SOME pundits are saying that voters are likely to succumb to the so-called six-year itch for tomorrow's midterm elections. That's the urge to scratch the president's party in congressional elections in the sixth year of his administration.
So the Democrats could lose big. That is the historical flow. No doubt about it. But I think you can make too much of it. I think those who subscribe to the six-year itch theory have a point, but they overlook or ignore something, which leads to exaggeration.
Let's check the record. Strictly interpreted, there have been only four six-year itch elections since the people (instead of state legislatures) began to choose senators in 1914. Those were: 1918, which was Woodrow Wilson's sixth year in the White House; 1938, in Franklin D. Roosevelt's sixth year; 1958, in Dwight Eisenhower's sixth; and 1986, in Ronald Reagan's.
Wilson's Democrats lost 19 seats in the House and six in the Senate in 1918. Roosevelt's Democrats lost 71 seats in the House, six in the Senate in 1938. Eisenhower's Republicans lost 47 House seats, 13 in the Senate in 1958. And Mr. Reagan's Republicans lost five House seats, eight Senate seats, in 1986.
Those four elections work out to an average loss by the president's party of 35 House seats and eight Senate seats.
One explanation for the six-year itch theory is that voters who lean to the president and his party have become bored with him and his personnel and his policies, and they take it out on his party in Congress by staying home on Election Day.
Some political analysts go further and designate any election in which a party took possession of the White House six years before, and kept it, as an "itch" election, regardless of whether the same president was in the office for all six of those years.
By that definition, the 1974 election also qualifies. That was the year Richard Nixon, elected in 1968 and re-elected in 1972, resigned to avoid impeachment. His successor was Vice President Gerald Ford. In 1974, Democrats gained 43 House seats and three Senate seats. Add that in and the six-year itch average losses for a president's party rise to 37 in the House and drop to seven in the Senate.
By the broader definition, 1966 would be an "itch" election year. Then, Lyndon Johnson had only been president three years, but he had been the incumbent in the presidential election of 1964, having succeeded John F. Kennedy's in 1963.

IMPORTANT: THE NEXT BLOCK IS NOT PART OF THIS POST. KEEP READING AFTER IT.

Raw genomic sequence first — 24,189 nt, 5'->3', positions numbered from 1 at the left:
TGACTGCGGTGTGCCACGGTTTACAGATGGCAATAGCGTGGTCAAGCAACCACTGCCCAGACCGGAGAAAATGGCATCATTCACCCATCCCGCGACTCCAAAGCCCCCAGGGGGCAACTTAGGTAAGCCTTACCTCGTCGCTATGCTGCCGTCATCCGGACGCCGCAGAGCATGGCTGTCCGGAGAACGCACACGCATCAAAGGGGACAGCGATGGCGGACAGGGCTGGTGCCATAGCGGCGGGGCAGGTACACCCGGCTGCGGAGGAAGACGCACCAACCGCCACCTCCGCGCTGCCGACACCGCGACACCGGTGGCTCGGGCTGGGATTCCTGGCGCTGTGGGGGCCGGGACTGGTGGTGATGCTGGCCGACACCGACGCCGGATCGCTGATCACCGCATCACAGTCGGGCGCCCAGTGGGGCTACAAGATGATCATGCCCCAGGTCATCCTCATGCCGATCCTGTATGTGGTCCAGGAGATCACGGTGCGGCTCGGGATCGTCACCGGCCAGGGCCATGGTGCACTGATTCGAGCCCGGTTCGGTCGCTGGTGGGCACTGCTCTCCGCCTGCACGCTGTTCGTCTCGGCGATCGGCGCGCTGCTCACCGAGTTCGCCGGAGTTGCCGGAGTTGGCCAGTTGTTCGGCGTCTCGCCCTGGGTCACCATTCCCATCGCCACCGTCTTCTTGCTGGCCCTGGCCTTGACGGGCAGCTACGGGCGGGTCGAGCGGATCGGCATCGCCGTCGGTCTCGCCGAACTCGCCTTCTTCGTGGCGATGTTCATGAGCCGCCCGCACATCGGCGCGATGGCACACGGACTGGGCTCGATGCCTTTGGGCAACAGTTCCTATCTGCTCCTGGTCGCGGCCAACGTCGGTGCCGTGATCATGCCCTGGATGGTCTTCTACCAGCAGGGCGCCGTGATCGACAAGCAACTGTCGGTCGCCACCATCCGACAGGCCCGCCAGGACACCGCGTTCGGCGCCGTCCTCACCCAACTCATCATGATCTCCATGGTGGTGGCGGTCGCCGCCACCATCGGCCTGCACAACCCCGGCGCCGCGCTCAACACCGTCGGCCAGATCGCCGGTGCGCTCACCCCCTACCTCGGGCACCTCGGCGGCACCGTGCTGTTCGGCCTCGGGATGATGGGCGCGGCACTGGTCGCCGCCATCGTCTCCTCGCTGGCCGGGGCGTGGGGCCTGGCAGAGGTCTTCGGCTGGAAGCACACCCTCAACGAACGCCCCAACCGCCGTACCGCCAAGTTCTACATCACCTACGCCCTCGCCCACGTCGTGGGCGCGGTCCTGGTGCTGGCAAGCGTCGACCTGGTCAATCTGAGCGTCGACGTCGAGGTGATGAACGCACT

Similarly, 1926 would be an "itch" year. Then, Calvin Coolidge had been elected president in 1924, when he was the incumbent as a result of being vice president when President Warren Harding died in 1923.
Johnson's Democrats lost 47 seats in the House and three in the Senate in 1966. Coolidge's Republicans lost 10 seats in the House and six in the Senate in 1926.
I would add one more election to the "itch" column, though it occurred in a year in which the president's party had been in power for more than six years. Harry Truman assumed the presidency upon Roosevelt's death in 1945, was re-elected in 1948, and, in 1950, his Democrats lost 29 House and six Senate seats.
Counting all eight of those six-year itch elections, the average loss for the president's party in the House has been 34 and six in the Senate.
That sounds pretty bad, but what is overlooked is that voters get a pretty strong itch to scratch after a president has been in office only two years, long before familiarity has produced boredom.
In the first midterm election of every elected president since 1914, the average House loss by his party was 27 seats, and the Senate loss was three. Of the four presidents who were still in office at the time of the sixth-year election, two (Wilson and Mr. Reagan) saw their party's congressional candidates do better than they had done four years before in the administration's first midterm voting.
Judged by the historical record, the six-year itch is more irritating to a president's party than the two-year itch, but not by that much.
Theo Lippman Jr. is a retired editorial writer for The Sun.
Pub Date: 11/02/98